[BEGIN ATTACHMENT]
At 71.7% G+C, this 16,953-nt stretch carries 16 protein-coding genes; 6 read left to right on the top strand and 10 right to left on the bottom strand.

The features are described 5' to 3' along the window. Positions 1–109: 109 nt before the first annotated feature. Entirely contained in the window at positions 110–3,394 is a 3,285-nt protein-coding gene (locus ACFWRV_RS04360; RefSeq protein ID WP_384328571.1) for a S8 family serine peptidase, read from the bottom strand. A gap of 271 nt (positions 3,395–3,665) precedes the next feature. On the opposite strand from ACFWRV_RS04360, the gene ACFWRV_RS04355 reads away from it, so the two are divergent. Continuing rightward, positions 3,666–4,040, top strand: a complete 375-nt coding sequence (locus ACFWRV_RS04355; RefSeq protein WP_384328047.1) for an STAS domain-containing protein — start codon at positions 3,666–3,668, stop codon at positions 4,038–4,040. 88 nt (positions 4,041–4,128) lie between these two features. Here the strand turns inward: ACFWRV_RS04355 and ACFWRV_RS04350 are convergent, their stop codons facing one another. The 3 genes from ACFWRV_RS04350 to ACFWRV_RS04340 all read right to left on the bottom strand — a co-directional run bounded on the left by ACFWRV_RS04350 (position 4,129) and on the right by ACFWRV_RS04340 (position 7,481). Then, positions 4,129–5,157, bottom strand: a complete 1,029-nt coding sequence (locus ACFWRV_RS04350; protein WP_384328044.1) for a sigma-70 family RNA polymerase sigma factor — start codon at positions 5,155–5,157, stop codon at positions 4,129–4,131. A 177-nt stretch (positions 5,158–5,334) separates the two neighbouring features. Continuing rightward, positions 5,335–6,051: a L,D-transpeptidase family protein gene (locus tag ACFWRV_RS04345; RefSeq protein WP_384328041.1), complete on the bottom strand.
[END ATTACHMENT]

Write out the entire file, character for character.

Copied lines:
At 71.7% G+C, this 16,953-nt stretch carries 16 protein-coding genes; 6 read left to right on the top strand and 10 right to left on the bottom strand.

The features are described 5' to 3' along the window. Positions 1–109: 109 nt before the first annotated feature. Entirely contained in the window at positions 110–3,394 is a 3,285-nt protein-coding gene (locus ACFWRV_RS04360; RefSeq protein ID WP_384328571.1) for a S8 family serine peptidase, read from the bottom strand. A gap of 271 nt (positions 3,395–3,665) precedes the next feature. On the opposite strand from ACFWRV_RS04360, the gene ACFWRV_RS04355 reads away from it, so the two are divergent. Continuing rightward, positions 3,666–4,040, top strand: a complete 375-nt coding sequence (locus ACFWRV_RS04355; RefSeq protein WP_384328047.1) for an STAS domain-containing protein — start codon at positions 3,666–3,668, stop codon at positions 4,038–4,040. 88 nt (positions 4,041–4,128) lie between these two features. Here the strand turns inward: ACFWRV_RS04355 and ACFWRV_RS04350 are convergent, their stop codons facing one another. The 3 genes from ACFWRV_RS04350 to ACFWRV_RS04340 all read right to left on the bottom strand — a co-directional run bounded on the left by ACFWRV_RS04350 (position 4,129) and on the right by ACFWRV_RS04340 (position 7,481). Then, positions 4,129–5,157, bottom strand: a complete 1,029-nt coding sequence (locus ACFWRV_RS04350; protein WP_384328044.1) for a sigma-70 family RNA polymerase sigma factor — start codon at positions 5,155–5,157, stop codon at positions 4,129–4,131. A 177-nt stretch (positions 5,158–5,334) separates the two neighbouring features. Continuing rightward, positions 5,335–6,051: a L,D-transpeptidase family protein gene (locus tag ACFWRV_RS04345; RefSeq protein WP_384328041.1), complete on the bottom strand.